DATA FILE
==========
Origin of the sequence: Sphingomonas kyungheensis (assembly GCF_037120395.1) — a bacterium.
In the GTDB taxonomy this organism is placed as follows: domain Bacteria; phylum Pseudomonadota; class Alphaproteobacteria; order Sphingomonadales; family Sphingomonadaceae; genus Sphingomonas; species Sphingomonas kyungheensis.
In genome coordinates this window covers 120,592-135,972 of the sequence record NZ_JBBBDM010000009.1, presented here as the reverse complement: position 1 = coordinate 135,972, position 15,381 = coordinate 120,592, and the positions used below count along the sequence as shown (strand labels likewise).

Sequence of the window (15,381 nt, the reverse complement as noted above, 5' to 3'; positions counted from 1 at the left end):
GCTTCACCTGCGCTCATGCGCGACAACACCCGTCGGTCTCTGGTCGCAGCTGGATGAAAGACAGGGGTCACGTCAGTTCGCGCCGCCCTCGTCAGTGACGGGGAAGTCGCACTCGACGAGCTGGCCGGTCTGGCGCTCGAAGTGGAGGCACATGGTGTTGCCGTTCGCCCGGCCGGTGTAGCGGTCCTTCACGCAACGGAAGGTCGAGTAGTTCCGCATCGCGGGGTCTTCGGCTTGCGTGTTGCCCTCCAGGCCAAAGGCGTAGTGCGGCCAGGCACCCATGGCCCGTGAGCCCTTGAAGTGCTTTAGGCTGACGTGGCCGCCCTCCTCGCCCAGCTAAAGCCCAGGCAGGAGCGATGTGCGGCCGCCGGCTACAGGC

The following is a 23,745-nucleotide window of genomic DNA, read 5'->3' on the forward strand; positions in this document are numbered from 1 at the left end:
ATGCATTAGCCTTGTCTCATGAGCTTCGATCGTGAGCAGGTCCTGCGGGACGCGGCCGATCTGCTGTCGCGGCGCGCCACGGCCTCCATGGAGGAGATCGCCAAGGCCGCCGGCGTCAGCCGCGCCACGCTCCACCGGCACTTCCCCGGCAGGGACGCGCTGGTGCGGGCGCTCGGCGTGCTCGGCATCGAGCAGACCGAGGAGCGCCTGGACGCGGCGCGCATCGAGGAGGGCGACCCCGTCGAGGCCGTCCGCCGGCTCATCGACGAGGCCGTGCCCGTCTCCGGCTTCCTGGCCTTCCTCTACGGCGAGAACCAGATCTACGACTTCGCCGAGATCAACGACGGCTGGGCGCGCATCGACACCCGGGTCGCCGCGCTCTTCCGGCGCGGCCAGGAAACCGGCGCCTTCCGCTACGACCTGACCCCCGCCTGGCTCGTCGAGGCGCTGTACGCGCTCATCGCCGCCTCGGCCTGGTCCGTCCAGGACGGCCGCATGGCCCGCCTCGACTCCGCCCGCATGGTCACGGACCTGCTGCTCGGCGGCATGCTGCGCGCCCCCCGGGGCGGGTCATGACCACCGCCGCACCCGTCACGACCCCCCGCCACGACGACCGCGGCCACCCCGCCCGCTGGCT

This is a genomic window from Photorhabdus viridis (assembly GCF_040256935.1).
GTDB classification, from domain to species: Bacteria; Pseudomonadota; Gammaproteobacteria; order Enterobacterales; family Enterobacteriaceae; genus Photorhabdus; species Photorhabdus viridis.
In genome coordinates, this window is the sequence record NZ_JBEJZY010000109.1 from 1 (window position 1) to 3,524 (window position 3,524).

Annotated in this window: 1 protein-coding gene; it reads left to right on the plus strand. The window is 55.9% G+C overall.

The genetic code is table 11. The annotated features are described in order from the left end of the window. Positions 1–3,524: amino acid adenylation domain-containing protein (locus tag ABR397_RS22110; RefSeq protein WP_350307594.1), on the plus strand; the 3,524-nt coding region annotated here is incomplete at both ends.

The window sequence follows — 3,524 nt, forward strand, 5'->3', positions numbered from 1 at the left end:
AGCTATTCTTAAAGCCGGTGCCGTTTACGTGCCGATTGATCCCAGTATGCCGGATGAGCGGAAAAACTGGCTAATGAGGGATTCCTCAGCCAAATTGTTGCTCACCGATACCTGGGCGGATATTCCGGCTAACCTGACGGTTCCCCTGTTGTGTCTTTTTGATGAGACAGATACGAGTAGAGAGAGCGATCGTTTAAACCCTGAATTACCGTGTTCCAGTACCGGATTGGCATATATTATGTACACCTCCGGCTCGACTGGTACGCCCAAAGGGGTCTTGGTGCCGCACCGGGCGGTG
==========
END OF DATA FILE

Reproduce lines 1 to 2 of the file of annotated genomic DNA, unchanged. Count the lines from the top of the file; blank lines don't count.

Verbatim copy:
Origin of the sequence: Sphingomonas kyungheensis (assembly GCF_037120395.1) — a bacterium.
In the GTDB taxonomy this organism is placed as follows: domain Bacteria; phylum Pseudomonadota; class Alphaproteobacteria; order Sphingomonadales; family Sphingomonadaceae; genus Sphingomonas; species Sphingomonas kyungheensis.